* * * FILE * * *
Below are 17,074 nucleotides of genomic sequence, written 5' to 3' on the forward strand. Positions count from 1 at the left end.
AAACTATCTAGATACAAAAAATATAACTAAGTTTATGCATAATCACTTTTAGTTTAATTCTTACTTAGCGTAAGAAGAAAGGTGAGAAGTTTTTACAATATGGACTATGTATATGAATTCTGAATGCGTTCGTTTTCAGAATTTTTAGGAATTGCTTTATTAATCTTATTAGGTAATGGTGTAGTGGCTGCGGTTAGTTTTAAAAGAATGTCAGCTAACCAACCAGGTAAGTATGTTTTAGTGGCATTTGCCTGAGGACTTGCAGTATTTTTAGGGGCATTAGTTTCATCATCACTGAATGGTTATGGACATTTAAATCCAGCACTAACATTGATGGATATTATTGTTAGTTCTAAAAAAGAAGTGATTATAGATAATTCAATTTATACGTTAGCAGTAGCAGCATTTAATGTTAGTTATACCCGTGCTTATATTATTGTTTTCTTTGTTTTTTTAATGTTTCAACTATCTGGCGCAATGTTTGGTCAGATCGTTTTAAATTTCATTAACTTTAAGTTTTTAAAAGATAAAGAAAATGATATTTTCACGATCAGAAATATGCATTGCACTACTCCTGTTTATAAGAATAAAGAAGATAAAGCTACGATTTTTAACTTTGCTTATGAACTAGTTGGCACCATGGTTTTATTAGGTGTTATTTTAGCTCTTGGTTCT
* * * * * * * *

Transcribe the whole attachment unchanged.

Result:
Below are 17,074 nucleotides of genomic sequence, written 5' to 3' on the forward strand. Positions count from 1 at the left end.
AAACTATCTAGATACAAAAAATATAACTAAGTTTATGCATAATCACTTTTAGTTTAATTCTTACTTAGCGTAAGAAGAAAGGTGAGAAGTTTTTACAATATGGACTATGTATATGAATTCTGAATGCGTTCGTTTTCAGAATTTTTAGGAATTGCTTTATTAATCTTATTAGGTAATGGTGTAGTGGCTGCGGTTAGTTTTAAAAGAATGTCAGCTAACCAACCAGGTAAGTATGTTTTAGTGGCATTTGCCTGAGGACTTGCAGTATTTTTAGGGGCATTAGTTTCATCATCACTGAATGGTTATGGACATTTAAATCCAGCACTAACATTGATGGATATTATTGTTAGTTCTAAAAAAGAAGTGATTATAGATAATTCAATTTATACGTTAGCAGTAGCAGCATTTAATGTTAGTTATACCCGTGCTTATATTATTGTTTTCTTTGTTTTTTTAATGTTTCAACTATCTGGCGCAATGTTTGGTCAGATCGTTTTAAATTTCATTAACTTTAAGTTTTTAAAAGATAAAGAAAATGATATTTTCACGATCAGAAATATGCATTGCACTACTCCTGTTTATAAGAATAAAGAAGATAAAGCTACGATTTTTAACTTTGCTTATGAACTAGTTGGCACCATGGTTTTATTAGGTGTTATTTTAGCTCTTGGTTCT